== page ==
Research at PKDF
Since the Foundation’s establishment in 1982, it has invested almost $50 million in more than 1,300 research, clinical and scientific grants, awards, fellowships and scientific meetings. The Foundation’s financial commitment over the years has seen results on a local, national and even global level, including initiating funding for young investigators from around the world; supporting innovative research ideas; and providing seed funding to researchers to allow researchers world-wide to apply for larger National Institutes of Health (NIH) grants.
PKDF’s Grants and Fellowships Programs
The principal goal of our research grant program is the development of clinical interventions for the treatment of PKD. Explore available funding opportunities.
The Research Grant and Fellowship Programs will fund critical research to increase understanding of the genetic and pathological processes involved in PKD
Resources for PKD clinicians and researchers
Up to Date information about treating PKD
We partnered with UptoDate to provide medical professionals education on PKD.
PKD Outcomes Consortium
Created to facilitate clinical trial development by establishing a clear regulatory pathway to evaluate the effectiveness of potential treatments
Members of the PKD community have signed up for updates on new clinical research. Do you have a study open for enrollment?
Data resources in PKD research
By encouraging utilization of existing datasets, the Foundation hopes to bring new perspectives. Learn more here.
Explore the latest in polycystic kidney disease publications and articles from our grantees, collaborators, and other PKD experts.
See past winners or nominate your peers for the Lillian Jean Kaplan International Prize for Advancement in the Understanding of PKD
For patients who want to get involved in research
Sign up for a study or clinical trial in PKD
From observational studies to clinical trials, patients can help researchers unlock the secrets of PKD and find a treatment by participating in a study.
The first in the U.S., the secure and patient-powered ADPKD Registry will advance research and help us #endPKD.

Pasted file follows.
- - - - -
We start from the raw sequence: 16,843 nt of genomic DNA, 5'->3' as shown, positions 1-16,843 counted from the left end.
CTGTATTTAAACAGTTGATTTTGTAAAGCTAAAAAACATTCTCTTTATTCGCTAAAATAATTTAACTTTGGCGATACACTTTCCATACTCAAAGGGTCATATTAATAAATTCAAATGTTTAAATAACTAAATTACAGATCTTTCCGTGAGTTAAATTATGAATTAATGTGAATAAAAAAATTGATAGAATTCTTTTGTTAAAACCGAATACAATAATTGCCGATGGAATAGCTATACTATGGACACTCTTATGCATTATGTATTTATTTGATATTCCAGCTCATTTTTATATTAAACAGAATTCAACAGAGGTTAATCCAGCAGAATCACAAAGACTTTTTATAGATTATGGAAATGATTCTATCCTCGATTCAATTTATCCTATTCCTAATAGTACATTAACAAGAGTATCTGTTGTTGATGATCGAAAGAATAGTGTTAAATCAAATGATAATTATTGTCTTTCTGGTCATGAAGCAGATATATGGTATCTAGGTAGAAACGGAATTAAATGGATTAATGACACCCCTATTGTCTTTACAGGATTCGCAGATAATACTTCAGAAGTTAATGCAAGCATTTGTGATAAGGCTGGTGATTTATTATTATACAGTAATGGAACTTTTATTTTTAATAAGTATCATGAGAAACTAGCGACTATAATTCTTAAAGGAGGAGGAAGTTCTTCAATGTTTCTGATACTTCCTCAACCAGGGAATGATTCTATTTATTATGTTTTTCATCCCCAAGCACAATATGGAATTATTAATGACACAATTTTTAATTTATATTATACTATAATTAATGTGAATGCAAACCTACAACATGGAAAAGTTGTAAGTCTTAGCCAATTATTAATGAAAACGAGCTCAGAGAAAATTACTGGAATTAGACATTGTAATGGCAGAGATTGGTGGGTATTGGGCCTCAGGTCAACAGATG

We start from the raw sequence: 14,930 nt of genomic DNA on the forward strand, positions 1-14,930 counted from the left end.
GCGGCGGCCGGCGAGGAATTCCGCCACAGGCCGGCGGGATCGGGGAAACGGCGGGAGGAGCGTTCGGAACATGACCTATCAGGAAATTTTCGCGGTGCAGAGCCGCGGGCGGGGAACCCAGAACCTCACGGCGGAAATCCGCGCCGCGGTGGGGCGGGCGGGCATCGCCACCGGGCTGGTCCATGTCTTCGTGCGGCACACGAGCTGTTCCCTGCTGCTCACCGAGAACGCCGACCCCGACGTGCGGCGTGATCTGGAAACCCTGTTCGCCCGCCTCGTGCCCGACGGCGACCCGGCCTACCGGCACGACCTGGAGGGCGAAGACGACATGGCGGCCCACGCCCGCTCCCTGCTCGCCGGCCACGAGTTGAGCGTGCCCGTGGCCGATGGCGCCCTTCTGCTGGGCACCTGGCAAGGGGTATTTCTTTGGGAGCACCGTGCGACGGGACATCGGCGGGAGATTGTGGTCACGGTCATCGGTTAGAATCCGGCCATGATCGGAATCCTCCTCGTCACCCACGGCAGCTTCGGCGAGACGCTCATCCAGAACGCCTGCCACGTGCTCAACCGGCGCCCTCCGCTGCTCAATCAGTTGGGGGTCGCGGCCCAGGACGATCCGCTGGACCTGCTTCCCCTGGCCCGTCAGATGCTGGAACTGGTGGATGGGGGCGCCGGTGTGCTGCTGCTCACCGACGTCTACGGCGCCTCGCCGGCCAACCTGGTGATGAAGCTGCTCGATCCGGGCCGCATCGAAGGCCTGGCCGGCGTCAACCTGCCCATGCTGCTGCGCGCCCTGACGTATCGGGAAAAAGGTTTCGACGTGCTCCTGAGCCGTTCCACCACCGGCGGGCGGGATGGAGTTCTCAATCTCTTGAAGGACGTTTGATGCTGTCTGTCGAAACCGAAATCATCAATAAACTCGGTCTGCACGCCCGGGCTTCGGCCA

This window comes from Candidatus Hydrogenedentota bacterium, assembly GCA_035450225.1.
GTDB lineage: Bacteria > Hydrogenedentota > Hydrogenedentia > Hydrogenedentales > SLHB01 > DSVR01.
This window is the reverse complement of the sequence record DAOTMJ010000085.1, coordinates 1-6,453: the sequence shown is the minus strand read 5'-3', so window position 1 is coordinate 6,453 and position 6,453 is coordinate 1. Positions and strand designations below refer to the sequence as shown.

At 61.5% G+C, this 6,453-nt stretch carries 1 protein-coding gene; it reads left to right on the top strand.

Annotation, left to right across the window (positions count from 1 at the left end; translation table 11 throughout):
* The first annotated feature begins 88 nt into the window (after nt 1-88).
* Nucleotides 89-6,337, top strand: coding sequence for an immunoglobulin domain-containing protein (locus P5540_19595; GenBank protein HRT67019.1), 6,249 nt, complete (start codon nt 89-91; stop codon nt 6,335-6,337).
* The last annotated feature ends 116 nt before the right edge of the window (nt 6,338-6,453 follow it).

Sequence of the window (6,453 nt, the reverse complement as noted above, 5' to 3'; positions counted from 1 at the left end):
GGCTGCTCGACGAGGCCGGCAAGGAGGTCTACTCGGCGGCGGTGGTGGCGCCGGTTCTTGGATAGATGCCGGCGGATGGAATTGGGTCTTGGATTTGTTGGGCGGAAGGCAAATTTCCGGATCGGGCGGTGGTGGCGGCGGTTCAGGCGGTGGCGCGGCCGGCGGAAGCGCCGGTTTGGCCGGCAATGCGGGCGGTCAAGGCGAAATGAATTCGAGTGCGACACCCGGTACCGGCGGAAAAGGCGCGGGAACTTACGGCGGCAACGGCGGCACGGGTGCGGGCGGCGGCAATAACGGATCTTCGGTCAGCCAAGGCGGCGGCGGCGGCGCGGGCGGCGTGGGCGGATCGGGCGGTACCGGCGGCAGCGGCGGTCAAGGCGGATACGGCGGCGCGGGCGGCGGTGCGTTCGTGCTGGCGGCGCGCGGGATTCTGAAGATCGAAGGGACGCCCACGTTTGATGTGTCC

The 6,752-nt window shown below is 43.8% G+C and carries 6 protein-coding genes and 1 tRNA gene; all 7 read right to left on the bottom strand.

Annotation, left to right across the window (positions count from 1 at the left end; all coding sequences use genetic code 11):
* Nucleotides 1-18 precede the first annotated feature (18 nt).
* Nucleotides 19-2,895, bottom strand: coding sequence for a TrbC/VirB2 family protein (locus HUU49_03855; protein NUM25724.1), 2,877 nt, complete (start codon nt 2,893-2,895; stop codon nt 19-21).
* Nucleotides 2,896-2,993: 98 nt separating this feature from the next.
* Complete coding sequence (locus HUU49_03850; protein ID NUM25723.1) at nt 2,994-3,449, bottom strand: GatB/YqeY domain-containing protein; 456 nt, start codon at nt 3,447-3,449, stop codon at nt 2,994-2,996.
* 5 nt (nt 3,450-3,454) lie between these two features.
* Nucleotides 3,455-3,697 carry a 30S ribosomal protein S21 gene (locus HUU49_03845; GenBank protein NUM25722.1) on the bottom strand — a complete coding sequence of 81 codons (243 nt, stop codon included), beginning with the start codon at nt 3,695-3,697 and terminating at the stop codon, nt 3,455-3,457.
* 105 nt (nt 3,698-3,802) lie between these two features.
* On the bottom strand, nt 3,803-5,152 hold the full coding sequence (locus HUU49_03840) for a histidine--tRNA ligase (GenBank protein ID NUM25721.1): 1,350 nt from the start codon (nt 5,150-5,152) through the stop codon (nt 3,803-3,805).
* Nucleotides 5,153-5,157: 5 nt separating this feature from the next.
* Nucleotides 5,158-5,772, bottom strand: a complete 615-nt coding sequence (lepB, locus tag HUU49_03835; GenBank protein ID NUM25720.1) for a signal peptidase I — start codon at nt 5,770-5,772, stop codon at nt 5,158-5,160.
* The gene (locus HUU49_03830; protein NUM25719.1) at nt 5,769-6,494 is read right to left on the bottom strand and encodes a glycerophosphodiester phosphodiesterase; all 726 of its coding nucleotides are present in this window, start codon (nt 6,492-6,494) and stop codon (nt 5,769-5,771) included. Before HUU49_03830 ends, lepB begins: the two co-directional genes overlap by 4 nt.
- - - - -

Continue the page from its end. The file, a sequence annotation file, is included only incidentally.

Become a stakeholder reviewer
Join our panel and provide a patient/caregiver perspective in PKDF’s annual research grant review process.
PKD treatment pipeline
Learn about the treatments for PKD currently being developed in the United States.
Getting a nephrectomy? Donate your PKD kidney to research
Our PKD tissue donation program provides patients with an avenue to contribute to the advancement of our understanding of PKD.
Spotlight on PKDF grantees and publications
PKDF funds researchers and clinician scientists across the world who are dedicated to finding answers to help us better understand polycystic kidney disease. Here are some highlights of their work.
Harini Ramalingam, Ph.D.
University of Texas Southwestern Medical Center
“ADPKD is the most common genetic cause of renal failure. Current treatment options are limited. miRNAs have emerged as novel pathogenic regulators of ADPKD progression. Anti-miR-based drugs represent a new therapeutic modality to treat ADPKD patients.” – Harini Ramalingam, Ph.D.
Read one of Dr. Ramalingam’s recent publications:
Whitney Besse, M.D.
“Clinical genetic testing is not without challenges, but with careful analysis and collaboration, it has the potential to accelerate progress in our understanding of the mechanistic basis of kidney disease and development of targets for treatments that could alter the landscape of both inherited and acquired kidney disease.” – Whitney Besse, M.D.
Read some of Dr. Besse’s recent publications:
Owen Woodward, Ph.D.
University of Maryland Baltimore
“My lab is working on growing our understanding of how kidney cysts start to grow. We grow kidney tubules in gel so they can form their normal 3D shape. Then because of their special engineering, we can cut out the PKD DNA just by adding a chemical and watching the tubes turn into cysts. We can stop this process at different time points to ask, “What has changed?” Which proteins have become more abundant, which are less, which genes are turned on, which are turned off? By knowing the very first things that start the cyst growing, maybe we can target this process and stop new cysts from forming. Fewer cysts mean lower disease burden.“ – Owen Woodward, Ph.D.
Read one of Dr. Woodward’s recent publications:
Last updated April 2021